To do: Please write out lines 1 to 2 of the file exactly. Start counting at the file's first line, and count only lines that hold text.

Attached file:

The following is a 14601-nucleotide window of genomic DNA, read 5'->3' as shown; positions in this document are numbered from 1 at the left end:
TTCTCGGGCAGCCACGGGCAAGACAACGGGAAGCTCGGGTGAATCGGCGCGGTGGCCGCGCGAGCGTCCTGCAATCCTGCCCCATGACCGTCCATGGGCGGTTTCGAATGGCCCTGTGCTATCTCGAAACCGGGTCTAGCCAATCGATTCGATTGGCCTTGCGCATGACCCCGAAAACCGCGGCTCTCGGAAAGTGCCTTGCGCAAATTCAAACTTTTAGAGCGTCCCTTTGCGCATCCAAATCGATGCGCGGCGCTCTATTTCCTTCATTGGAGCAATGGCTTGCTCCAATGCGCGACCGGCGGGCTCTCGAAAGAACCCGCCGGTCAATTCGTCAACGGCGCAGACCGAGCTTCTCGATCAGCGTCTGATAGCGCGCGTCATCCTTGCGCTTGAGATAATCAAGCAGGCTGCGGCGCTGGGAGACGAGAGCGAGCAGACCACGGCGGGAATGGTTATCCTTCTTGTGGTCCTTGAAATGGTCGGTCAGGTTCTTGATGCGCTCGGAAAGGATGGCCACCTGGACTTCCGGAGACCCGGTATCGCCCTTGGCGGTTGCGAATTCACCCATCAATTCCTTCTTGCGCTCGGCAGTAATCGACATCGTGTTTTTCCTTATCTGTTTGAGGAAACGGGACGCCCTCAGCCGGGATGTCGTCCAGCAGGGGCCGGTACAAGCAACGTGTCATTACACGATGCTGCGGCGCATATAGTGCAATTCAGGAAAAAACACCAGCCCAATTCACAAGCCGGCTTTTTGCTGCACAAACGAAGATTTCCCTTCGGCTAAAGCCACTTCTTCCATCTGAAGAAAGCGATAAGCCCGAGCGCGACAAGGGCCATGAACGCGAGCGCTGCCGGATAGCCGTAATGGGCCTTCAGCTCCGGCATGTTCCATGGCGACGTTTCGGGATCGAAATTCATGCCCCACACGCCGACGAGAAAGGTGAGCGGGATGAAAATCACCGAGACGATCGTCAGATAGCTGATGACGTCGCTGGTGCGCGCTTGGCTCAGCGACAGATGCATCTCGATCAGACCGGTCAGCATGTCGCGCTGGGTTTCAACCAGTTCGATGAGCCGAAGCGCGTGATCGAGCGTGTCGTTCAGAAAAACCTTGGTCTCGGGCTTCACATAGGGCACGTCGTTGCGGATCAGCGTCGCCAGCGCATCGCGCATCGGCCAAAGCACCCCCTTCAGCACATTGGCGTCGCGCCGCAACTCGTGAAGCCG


The following is a 14601-nucleotide window of genomic DNA, read 5'->3' as shown; positions in this document are numbered from 1 at the left end:
TTCTCGGGCAGCCACGGGCAAGACAACGGGAAGCTCGGGTGAATCGGCGCGGTGGCCGCGCGAGCGTCCTGCAATCCTGCCCCATGACCGTCCATGGGCGGTTTCGAATGGCCCTGTGCTATCTCGAAACCGGGTCTAGCCAATCGATTCGATTGGCCTTGCGCATGACCCCGAAAACCGCGGCTCTCGGAAAGTGCCTTGCGCAAATTCAAACTTTTAGAGCGTCCCTTTGCGCATCCAAATCGATGCGCGGCGCTCTATTTCCTTCATTGGAGCAATGGCTTGCTCCAATGCGCGACCGGCGGGCTCTCGAAAGAACCCGCCGGTCAATTCGTCAACGGCGCAGACCGAGCTTCTCGATCAGCGTCTGATAGCGCGCGTCATCCTTGCGCTTGAGATAATCAAGCAGGCTGCGGCGCTGGGAGACGAGAGCGAGCAGACCACGGCGGGAATGGTTATCCTTCTTGTGGTCCTTGAAATGGTCGGTCAGGTTCTTGATGCGCTCGGAAAGGATGGCCACCTGGACTTCCGGAGACCCGGTATCGCCCTTGGCGGTTGCGAATTCACCCATCAATTCCTTCTTGCGCTCGGCAGTAATCGACATCGTGTTTTTCCTTATCTGTTTGAGGAAACGGGACGCCCTCAGCCGGGATGTCGTCCAGCAGGGGCCGGTACAAGCAACGTGTCATTACACGATGCTGCGGCGCATATAGTGCAATTCAGGAAAAAACACCAGCCCAATTCACAAGCCGGCTTTTTGCTGCACAAACGAAGATTTCCCTTCGGCTAAAGCCACTTCTTCCATCTGAAGAAAGCGATAAGCCCGAGCGCGACAAGGGCCATGAACGCGAGCGCTGCCGGATAGCCGTAATGGGCCTTCAGCTCCGGCATGTTCCATGGCGACGTTTCGGGATCGAAATTCATGCCCCACACGCCGACGAGAAAGGTGAGCGGGATGAAAATCACCGAGACGATCGTCAGATAGCTGATGACGTCGCTGGTGCGCGCTTGGCTCAGCGACAGATGCATCTCGATCAGACCGGTCAGCATGTCGCGCTGGGTTTCAACCAGTTCGATGAGCCGAAGCGCGTGATCGAGCGTGTCGTTCAGAAAAACCTTGGTCTCGGGCTTCACATAGGGCACGTCGTTGCGGATCAGCGTCGCCAGCGCATCGCGCATCGGCCAAAGCACCCCCTTCAGCACATTGGCGTCGCGCCGCAACTCGTGAAGCCG